Today Google is honoring Cesar Chavez. In recognition of Cesar Chavez Day the logo of Google displays his photo.
Cesar Chavez Day is an official state holiday in the U.S. states of California, Colorado and Texas. The day is commemorated to promote service to the community in honor of Cesar Chavez's life and work.
Although it is not a federal holiday, President Barack Obama proclaims March 31 as Cesar Chavez Day in the United States, with Americans being urged to "observe this day with appropriate service, community, and educational programs to honor Cesar Chavez's enduring legacy." In addition, there are celebrations in his honor in Arizona, Michigan, Nebraska, and New Mexico and has been observed in California since 1995, in Texas since 2000 and in Colorado since 2003 as state holidays (optional in Texas and Colorado).
As a senator, Barack Obama made a call in 2008 for a national holiday in Chavez's honor, saying: "Chavez left a legacy as an educator, environmentalist, and a civil rights leader. And his cause lives on. As farm workers and laborers across America continue to struggle for fair treatment and fair wages, we find strength in what Cesar Chavez accomplished so many years ago. And we should honor him for what he's taught us about making America a stronger, more just, and more prosperous nation. That's why I support the call to make Cesar Chavez's birthday a national holiday. It's time to recognize the contributions of this American icon to the ongoing efforts to perfect our union." (Senator Barack Obama March 31, 2008) Grassroots organizations continue to advocate to create a national holiday. On March 30, 2011, President Obama reiterated his support for the cause: "Cesar Chavez's legacy provides lessons from which all Americans can learn."
Presidential Proclamation -- Cesar Chavez Day
CESAR CHAVEZ DAY, 2013
- - - - - - -
BY THE PRESIDENT OF THE UNITED STATES OF AMERICA
Every year, Americans all across our country pause on March 31 to remember a man who made justice his life's calling. Growing up the son of migrant farm workers who lost everything in the Great Depression, Cesar Chavez knew hard work and hardship from an early age. He labored long hours for little pay, taking odd jobs to help his family get by and forgoing a formal education to follow the crop cycles. But where others might have given up or given in, Cesar Chavez never lost hope in the power of opportunity. He lived each day by a belief as old as America itself -- the idea that with courage and determination, any of us can reach beyond our circumstances and leave our children something better.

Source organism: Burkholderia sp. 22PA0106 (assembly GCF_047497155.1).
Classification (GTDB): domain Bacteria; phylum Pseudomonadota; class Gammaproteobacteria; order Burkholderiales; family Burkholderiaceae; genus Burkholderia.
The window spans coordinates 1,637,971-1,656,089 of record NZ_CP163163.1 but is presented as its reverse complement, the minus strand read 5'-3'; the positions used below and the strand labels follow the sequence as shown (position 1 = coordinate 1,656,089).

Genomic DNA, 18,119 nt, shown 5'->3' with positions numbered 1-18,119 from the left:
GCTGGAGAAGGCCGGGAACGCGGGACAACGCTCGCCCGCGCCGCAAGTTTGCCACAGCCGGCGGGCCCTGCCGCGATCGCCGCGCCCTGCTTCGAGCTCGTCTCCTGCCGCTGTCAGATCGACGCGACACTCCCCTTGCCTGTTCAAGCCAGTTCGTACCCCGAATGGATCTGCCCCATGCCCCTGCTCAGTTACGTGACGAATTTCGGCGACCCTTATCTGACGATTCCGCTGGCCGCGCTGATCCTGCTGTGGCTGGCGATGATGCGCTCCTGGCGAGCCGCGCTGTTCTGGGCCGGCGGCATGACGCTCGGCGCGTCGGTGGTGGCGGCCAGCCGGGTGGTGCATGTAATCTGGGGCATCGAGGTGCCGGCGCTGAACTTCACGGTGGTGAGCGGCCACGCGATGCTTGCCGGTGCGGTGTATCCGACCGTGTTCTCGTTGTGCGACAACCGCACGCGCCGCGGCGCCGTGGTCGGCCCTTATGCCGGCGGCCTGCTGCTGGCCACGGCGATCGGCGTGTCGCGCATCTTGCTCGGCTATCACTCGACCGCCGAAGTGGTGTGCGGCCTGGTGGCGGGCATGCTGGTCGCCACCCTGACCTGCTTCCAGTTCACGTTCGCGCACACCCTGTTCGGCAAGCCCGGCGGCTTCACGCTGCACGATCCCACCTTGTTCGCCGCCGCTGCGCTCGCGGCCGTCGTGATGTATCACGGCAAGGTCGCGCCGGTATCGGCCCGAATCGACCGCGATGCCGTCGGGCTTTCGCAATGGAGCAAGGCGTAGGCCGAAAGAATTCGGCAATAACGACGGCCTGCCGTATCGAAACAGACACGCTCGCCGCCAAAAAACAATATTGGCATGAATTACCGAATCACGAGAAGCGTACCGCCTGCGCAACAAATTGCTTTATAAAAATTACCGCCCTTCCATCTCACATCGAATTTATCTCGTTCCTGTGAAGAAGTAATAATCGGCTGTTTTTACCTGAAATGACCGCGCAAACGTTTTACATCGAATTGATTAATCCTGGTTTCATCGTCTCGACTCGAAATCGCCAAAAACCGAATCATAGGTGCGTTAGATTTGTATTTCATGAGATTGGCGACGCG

More than anything, we remember Cesar Chavez for lending voice to the voiceless. When no one seemed to care about the invisible farm workers who picked our Nation's food, beset by poverty and cheated by growers, a courageous man dedicated to dignity stood up and spoke out. Alongside Dolores Huerta and fellow organizers, he rallied a generation of workers around "La Causa," marching and fasting and boycotting for fair pay and protections on the job. They fought through decades of setbacks and fierce resistance. But through every trial, Cesar Chavez refused to curb his ambitions or scale back his hope. Step by step, march by march, he helped lead a community of farm workers to make the change they sought.
Cesar Chavez's legacy lives on at Nuestra Señora Reina de la Paz, his home and workplace, which I was proud to designate a National Monument last October. It also lives on in those who remember his central teaching: that when workers are treated fairly and humanely, our country grows more just, opportunity becomes more equal, and all of us do better. Because even with the strides we have made, we know there is more left to do when working men and women toil in poverty without adequate protections or simple respect. We know there is more to do when our broken immigration system forces workers into a shadow economy where companies can ignore labor laws and undermine businesses following the rules. Fixing those problems means securing what Cesar Chavez fought for at La Paz. It means taking on injustice, making sure hard work is rewarded, and bringing more Americans into a rising middle class.
In 1966, when Cesar Chavez was struggling to bring attention to his cause, he received a telegram from Dr. Martin Luther King, Jr. "As brothers in the fight for equality, I extend the hand of fellowship and goodwill," he wrote. "We are with you in spirit and in determination that our dreams for a better tomorrow will be realized." It is a story that reminds us how here in America, we are bound together not by the colors of our skin or the languages we speak, but by the values we share and the brighter future we seek for our children. So today, as we honor a man who risked everything to stand up for what he believed in, let us reflect on our common cause and recommit to moving forward together -- as one Nation and one people.
NOW, THEREFORE, I, BARACK OBAMA, President of the United States of America, by virtue of the authority vested in me by the Constitution and the laws of the United States, do hereby proclaim March 31, 2013, as Cesar Chavez Day. I call upon all Americans to observe this day with appropriate service, community, and education programs to honor Cesar Chavez's enduring legacy.
IN WITNESS WHEREOF, I have hereunto set my hand this
twenty-ninth day of March, in the year of our Lord two thousand thirteen, and of the Independence of the United States of America the two hundred and thirty-seventh.